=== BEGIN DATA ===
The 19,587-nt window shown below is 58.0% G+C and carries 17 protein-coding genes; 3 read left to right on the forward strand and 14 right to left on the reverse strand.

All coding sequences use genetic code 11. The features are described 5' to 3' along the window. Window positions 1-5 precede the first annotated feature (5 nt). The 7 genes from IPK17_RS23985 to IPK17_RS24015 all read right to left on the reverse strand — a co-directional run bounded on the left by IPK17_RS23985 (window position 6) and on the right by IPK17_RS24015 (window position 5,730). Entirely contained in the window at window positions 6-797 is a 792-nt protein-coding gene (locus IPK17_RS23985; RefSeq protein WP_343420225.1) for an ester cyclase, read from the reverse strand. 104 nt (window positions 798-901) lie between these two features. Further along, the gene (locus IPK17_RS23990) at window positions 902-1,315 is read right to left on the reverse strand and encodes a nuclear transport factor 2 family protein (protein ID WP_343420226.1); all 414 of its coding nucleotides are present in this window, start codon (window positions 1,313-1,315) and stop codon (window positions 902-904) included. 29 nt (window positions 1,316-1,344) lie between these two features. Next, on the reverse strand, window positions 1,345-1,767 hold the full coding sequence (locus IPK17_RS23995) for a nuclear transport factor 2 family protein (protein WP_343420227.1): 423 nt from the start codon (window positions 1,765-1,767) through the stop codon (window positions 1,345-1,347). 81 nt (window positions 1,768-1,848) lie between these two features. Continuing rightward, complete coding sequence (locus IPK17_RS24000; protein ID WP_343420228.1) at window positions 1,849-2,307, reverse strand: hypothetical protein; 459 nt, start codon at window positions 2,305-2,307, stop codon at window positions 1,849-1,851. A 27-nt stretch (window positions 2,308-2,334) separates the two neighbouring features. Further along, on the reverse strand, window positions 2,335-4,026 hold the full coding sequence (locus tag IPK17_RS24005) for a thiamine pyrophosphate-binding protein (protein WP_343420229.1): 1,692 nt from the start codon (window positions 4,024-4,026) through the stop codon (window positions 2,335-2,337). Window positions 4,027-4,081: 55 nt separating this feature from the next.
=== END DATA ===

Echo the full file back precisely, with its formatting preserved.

The 19,587-nt window shown below is 58.0% G+C and carries 17 protein-coding genes; 3 read left to right on the forward strand and 14 right to left on the reverse strand.

All coding sequences use genetic code 11. The features are described 5' to 3' along the window. Window positions 1-5 precede the first annotated feature (5 nt). The 7 genes from IPK17_RS23985 to IPK17_RS24015 all read right to left on the reverse strand — a co-directional run bounded on the left by IPK17_RS23985 (window position 6) and on the right by IPK17_RS24015 (window position 5,730). Entirely contained in the window at window positions 6-797 is a 792-nt protein-coding gene (locus IPK17_RS23985; RefSeq protein WP_343420225.1) for an ester cyclase, read from the reverse strand. 104 nt (window positions 798-901) lie between these two features. Further along, the gene (locus IPK17_RS23990) at window positions 902-1,315 is read right to left on the reverse strand and encodes a nuclear transport factor 2 family protein (protein ID WP_343420226.1); all 414 of its coding nucleotides are present in this window, start codon (window positions 1,313-1,315) and stop codon (window positions 902-904) included. 29 nt (window positions 1,316-1,344) lie between these two features. Next, on the reverse strand, window positions 1,345-1,767 hold the full coding sequence (locus IPK17_RS23995) for a nuclear transport factor 2 family protein (protein WP_343420227.1): 423 nt from the start codon (window positions 1,765-1,767) through the stop codon (window positions 1,345-1,347). 81 nt (window positions 1,768-1,848) lie between these two features. Continuing rightward, complete coding sequence (locus IPK17_RS24000; protein ID WP_343420228.1) at window positions 1,849-2,307, reverse strand: hypothetical protein; 459 nt, start codon at window positions 2,305-2,307, stop codon at window positions 1,849-1,851. A 27-nt stretch (window positions 2,308-2,334) separates the two neighbouring features. Further along, on the reverse strand, window positions 2,335-4,026 hold the full coding sequence (locus tag IPK17_RS24005) for a thiamine pyrophosphate-binding protein (protein WP_343420229.1): 1,692 nt from the start codon (window positions 4,024-4,026) through the stop codon (window positions 2,335-2,337). Window positions 4,027-4,081: 55 nt separating this feature from the next.